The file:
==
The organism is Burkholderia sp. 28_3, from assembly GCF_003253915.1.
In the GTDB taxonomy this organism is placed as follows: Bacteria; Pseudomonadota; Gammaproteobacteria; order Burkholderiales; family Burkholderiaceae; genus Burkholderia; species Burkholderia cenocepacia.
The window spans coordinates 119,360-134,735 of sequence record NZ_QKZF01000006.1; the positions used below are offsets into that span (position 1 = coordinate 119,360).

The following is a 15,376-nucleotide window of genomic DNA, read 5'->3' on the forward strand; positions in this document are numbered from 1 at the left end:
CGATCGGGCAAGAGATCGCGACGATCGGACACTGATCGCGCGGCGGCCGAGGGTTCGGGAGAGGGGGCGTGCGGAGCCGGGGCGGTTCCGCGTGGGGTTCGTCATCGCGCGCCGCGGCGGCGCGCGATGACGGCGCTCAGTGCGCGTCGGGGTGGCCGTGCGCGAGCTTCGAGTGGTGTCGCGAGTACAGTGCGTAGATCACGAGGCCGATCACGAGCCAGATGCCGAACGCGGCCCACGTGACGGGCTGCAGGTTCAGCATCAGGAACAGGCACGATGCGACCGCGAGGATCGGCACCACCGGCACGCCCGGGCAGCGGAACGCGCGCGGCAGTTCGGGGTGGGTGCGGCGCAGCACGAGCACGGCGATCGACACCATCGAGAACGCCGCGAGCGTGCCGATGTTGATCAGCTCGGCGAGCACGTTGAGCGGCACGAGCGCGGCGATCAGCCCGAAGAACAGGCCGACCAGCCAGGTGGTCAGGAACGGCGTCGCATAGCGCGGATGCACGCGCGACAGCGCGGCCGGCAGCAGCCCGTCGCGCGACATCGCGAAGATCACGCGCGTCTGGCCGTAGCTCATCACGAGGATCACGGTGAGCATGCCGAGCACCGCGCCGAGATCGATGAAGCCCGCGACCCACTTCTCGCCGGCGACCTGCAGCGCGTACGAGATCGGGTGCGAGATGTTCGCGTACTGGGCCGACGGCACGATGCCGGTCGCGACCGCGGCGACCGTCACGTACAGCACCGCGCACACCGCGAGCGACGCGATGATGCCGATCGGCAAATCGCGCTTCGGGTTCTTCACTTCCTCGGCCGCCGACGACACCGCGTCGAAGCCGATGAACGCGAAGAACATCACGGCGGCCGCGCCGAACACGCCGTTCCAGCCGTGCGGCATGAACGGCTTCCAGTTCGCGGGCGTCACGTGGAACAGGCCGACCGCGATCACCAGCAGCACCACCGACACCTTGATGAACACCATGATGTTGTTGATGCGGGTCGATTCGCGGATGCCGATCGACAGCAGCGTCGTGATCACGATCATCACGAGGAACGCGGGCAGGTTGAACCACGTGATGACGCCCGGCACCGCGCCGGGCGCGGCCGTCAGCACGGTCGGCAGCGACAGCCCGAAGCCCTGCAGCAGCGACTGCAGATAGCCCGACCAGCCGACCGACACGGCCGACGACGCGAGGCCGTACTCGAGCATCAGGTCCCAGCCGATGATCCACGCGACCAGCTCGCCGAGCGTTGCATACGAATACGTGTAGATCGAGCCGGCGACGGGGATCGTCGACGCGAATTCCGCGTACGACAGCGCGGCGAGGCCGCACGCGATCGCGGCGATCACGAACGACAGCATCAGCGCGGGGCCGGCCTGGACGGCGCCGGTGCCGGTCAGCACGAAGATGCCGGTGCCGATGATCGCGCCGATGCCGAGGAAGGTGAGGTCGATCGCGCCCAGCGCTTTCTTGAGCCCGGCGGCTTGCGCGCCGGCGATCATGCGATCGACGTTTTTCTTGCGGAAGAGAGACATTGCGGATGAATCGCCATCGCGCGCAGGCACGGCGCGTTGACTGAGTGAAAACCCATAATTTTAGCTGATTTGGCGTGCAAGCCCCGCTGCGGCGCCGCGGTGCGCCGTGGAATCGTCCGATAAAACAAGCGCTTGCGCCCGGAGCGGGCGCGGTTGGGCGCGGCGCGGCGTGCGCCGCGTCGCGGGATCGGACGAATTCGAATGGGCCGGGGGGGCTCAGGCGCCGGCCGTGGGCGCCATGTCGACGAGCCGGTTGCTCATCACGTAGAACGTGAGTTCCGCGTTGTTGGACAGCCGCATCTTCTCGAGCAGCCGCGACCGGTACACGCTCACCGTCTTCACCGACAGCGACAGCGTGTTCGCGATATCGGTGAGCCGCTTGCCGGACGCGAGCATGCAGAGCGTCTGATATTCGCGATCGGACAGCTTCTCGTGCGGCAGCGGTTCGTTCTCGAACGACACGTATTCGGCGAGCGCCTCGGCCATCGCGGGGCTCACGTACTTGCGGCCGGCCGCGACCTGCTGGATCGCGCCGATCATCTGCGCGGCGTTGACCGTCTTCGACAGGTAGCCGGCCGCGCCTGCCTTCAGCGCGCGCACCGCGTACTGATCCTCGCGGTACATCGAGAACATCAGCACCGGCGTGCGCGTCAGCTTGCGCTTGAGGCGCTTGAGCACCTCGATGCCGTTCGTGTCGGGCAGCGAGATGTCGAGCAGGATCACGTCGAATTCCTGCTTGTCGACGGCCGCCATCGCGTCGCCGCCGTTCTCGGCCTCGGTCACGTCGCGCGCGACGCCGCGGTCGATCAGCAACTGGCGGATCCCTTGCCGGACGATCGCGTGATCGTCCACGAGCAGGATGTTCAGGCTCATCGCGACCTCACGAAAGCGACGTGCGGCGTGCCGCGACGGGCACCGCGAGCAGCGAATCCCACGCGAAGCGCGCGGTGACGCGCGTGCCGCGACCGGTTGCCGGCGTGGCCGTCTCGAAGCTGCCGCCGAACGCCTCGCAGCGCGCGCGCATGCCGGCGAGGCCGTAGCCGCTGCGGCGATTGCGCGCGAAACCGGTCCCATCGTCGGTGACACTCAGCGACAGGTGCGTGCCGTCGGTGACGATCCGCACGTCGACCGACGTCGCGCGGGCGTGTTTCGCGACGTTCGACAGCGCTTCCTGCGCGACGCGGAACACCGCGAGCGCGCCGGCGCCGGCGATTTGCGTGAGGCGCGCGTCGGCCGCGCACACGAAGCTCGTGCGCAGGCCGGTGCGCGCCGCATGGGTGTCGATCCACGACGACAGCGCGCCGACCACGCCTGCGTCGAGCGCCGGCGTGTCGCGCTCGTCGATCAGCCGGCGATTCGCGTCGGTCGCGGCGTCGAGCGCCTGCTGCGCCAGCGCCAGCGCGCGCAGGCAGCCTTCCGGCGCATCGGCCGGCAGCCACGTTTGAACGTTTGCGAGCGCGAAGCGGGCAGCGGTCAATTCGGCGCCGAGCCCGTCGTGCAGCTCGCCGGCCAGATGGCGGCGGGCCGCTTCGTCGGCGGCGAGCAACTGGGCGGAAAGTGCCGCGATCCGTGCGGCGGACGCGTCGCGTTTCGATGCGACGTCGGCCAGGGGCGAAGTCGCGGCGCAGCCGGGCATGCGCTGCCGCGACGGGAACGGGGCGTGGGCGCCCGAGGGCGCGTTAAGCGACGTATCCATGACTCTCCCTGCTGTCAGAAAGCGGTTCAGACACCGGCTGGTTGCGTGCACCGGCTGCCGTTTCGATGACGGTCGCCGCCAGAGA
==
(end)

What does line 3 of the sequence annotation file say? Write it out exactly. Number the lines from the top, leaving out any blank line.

The window spans coordinates 119,360-134,735 of sequence record NZ_QKZF01000006.1; the positions used below are offsets into that span (position 1 = coordinate 119,360).